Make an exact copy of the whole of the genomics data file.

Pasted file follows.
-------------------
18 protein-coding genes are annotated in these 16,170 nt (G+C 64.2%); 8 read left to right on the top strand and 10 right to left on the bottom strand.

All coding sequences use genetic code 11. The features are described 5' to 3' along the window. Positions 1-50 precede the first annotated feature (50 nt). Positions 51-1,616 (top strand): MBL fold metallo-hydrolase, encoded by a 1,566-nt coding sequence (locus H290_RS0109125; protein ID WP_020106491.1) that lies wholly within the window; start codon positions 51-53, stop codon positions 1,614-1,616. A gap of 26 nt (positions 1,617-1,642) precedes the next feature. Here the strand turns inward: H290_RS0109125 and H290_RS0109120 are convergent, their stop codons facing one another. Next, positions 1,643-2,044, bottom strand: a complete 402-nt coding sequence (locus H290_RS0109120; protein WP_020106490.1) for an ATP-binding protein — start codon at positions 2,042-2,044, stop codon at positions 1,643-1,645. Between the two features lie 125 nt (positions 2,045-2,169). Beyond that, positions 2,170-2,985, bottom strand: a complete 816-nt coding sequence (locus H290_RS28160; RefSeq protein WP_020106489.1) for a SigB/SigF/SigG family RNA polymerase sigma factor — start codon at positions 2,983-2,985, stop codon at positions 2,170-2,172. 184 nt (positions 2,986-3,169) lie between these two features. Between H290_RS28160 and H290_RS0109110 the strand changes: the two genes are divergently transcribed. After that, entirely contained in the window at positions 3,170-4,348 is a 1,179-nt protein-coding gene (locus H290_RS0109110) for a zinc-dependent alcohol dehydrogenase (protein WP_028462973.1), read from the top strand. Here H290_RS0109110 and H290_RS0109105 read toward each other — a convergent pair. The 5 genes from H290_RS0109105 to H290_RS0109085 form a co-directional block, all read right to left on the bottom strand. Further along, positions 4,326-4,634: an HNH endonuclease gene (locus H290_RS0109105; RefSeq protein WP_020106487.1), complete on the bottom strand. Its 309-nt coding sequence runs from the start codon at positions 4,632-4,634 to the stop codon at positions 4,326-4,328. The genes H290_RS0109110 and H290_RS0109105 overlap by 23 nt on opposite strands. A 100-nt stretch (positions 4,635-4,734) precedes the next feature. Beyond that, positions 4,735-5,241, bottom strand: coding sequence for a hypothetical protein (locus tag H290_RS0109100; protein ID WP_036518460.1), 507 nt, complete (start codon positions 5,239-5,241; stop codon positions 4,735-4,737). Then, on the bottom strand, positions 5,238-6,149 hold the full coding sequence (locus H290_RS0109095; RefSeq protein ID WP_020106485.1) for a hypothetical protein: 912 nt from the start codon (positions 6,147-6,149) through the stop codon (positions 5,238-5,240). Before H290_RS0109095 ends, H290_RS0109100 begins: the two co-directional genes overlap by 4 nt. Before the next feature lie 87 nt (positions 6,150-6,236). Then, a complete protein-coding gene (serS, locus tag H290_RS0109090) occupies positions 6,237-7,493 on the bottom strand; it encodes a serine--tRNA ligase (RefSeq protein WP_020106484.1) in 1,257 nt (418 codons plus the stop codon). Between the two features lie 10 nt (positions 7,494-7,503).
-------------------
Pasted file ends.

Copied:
18 protein-coding genes are annotated in these 16,170 nt (G+C 64.2%); 8 read left to right on the top strand and 10 right to left on the bottom strand.

All coding sequences use genetic code 11. The features are described 5' to 3' along the window. Positions 1-50 precede the first annotated feature (50 nt). Positions 51-1,616 (top strand): MBL fold metallo-hydrolase, encoded by a 1,566-nt coding sequence (locus H290_RS0109125; protein ID WP_020106491.1) that lies wholly within the window; start codon positions 51-53, stop codon positions 1,614-1,616. A gap of 26 nt (positions 1,617-1,642) precedes the next feature. Here the strand turns inward: H290_RS0109125 and H290_RS0109120 are convergent, their stop codons facing one another. Next, positions 1,643-2,044, bottom strand: a complete 402-nt coding sequence (locus H290_RS0109120; protein WP_020106490.1) for an ATP-binding protein — start codon at positions 2,042-2,044, stop codon at positions 1,643-1,645. Between the two features lie 125 nt (positions 2,045-2,169). Beyond that, positions 2,170-2,985, bottom strand: a complete 816-nt coding sequence (locus H290_RS28160; RefSeq protein WP_020106489.1) for a SigB/SigF/SigG family RNA polymerase sigma factor — start codon at positions 2,983-2,985, stop codon at positions 2,170-2,172. 184 nt (positions 2,986-3,169) lie between these two features. Between H290_RS28160 and H290_RS0109110 the strand changes: the two genes are divergently transcribed. After that, entirely contained in the window at positions 3,170-4,348 is a 1,179-nt protein-coding gene (locus H290_RS0109110) for a zinc-dependent alcohol dehydrogenase (protein WP_028462973.1), read from the top strand. Here H290_RS0109110 and H290_RS0109105 read toward each other — a convergent pair. The 5 genes from H290_RS0109105 to H290_RS0109085 form a co-directional block, all read right to left on the bottom strand. Further along, positions 4,326-4,634: an HNH endonuclease gene (locus H290_RS0109105; RefSeq protein WP_020106487.1), complete on the bottom strand. Its 309-nt coding sequence runs from the start codon at positions 4,632-4,634 to the stop codon at positions 4,326-4,328. The genes H290_RS0109110 and H290_RS0109105 overlap by 23 nt on opposite strands. A 100-nt stretch (positions 4,635-4,734) precedes the next feature. Beyond that, positions 4,735-5,241, bottom strand: coding sequence for a hypothetical protein (locus tag H290_RS0109100; protein ID WP_036518460.1), 507 nt, complete (start codon positions 5,239-5,241; stop codon positions 4,735-4,737). Then, on the bottom strand, positions 5,238-6,149 hold the full coding sequence (locus H290_RS0109095; RefSeq protein ID WP_020106485.1) for a hypothetical protein: 912 nt from the start codon (positions 6,147-6,149) through the stop codon (positions 5,238-5,240). Before H290_RS0109095 ends, H290_RS0109100 begins: the two co-directional genes overlap by 4 nt. Before the next feature lie 87 nt (positions 6,150-6,236). Then, a complete protein-coding gene (serS, locus tag H290_RS0109090) occupies positions 6,237-7,493 on the bottom strand; it encodes a serine--tRNA ligase (RefSeq protein WP_020106484.1) in 1,257 nt (418 codons plus the stop codon). Between the two features lie 10 nt (positions 7,494-7,503).